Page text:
Guru Granth Sahib, eternal Guru of the Sikhs, attributes all happenings of life to “Hukam”, a word derived from Arabic meaning “Divine Order”. So much is the importance given that this word appears on its very first page with the entire Gurmat wisdom revolving around it. ‘Hukam rajai chalna, Nanak likhiye naal’ (O Nanak, thou shalt obey Lord’s command and walk in the way of his will). Translated as ‘Pavittar Niyam’, Hukam is referred to as Rit in the Vedas, Dhamma in Buddhism, Dharma in Jainism and features as Al-Qadr in Islam exemplifying Allah’s Predestination.
Hukam is just another law of the universe as that of gravity, light or sound. Everyone is subject to this law and no one is beyond it (Hukamey andar sabko, bahar hukam na koe.). It is through this Hukam that you experience bliss or grief. But our mind creates a fantasy world of its own and prefers to live in that dream. Actions that pleases the mind are accepted but it complains when things do not go the way it wants. It rejects the cosmic reality represented by Hukam and wants the universe to behave the mind’s way. A conflict thus arises between what is happening inside of us and the world outside.
In the world that is suffering from a mental health epidemic, there are two ways of living; one of conflict and the other of surrender. The ego thrives on conflict but is annihilated in surrender. The ego lies in ignorance of ‘I am the doer’, whereas surrender removes this delusion giving the belief that ‘I am only a means or an instrument’. When you are just a fish in the river with a Hukam to go with the flow, any attempt to change its course is sheer absurdity and a waste of strength. One who has understood this command, would not speak in ego (Nanak Hukamey je bujhe ta haumai kahe na koye).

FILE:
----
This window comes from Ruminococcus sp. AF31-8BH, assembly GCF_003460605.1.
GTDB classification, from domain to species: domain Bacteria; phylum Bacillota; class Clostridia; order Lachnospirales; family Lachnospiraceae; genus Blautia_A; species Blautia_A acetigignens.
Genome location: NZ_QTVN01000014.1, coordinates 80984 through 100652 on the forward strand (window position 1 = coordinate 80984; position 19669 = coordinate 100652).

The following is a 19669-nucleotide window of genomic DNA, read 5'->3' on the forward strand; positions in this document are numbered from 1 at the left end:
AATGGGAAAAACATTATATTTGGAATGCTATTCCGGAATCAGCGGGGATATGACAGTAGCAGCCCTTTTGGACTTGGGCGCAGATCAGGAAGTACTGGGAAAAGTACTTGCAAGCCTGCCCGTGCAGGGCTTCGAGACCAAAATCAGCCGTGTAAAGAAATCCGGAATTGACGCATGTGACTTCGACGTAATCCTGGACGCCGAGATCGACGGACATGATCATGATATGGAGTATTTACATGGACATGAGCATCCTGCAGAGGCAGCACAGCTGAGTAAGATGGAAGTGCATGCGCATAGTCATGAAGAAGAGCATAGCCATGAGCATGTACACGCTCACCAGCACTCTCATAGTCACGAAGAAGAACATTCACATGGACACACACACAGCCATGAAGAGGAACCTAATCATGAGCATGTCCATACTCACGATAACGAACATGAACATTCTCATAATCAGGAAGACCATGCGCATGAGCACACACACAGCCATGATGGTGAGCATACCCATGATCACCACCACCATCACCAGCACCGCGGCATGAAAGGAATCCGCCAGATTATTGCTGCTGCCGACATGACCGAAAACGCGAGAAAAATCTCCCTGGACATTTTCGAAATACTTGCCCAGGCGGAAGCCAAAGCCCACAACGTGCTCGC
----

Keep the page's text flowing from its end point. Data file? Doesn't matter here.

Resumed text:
The question now arises, that do we accept our defeats and victories as God’s will and do nothing about it? Here Gurbani elucidates that if you have the ability, then it is your Hukam to take action. But if this ability is not in your destiny then it is prudent to accept your providence the way it is. It is your duty to work, but to desire for the fruits is against the Hukam. Accepting Hukam doesn’t mean you give up; it only means that rather than blaming the circumstances, over which you have little control, change the way you look at life.
If joy and sorrow come from the same hand, why then make a difference between the two. They will lose their impact the day you realise this. Jinhey pashatha hukam, kadey na rovai (those who recognize the Lord’s command, never weep). The universe is not against us, it is us who are resisting it. Aligning with Hukam will only assist harmonizing with the Divine will for attaining inner peace.
Col HP Singh
An alumini of the Lawrence School Sanawar and NDA Khadakwasla, the officer is a recipient of Vishisht Seva Medal and is a fourth generation soldier. He is a prolific writer and based at Mohali, Punjab.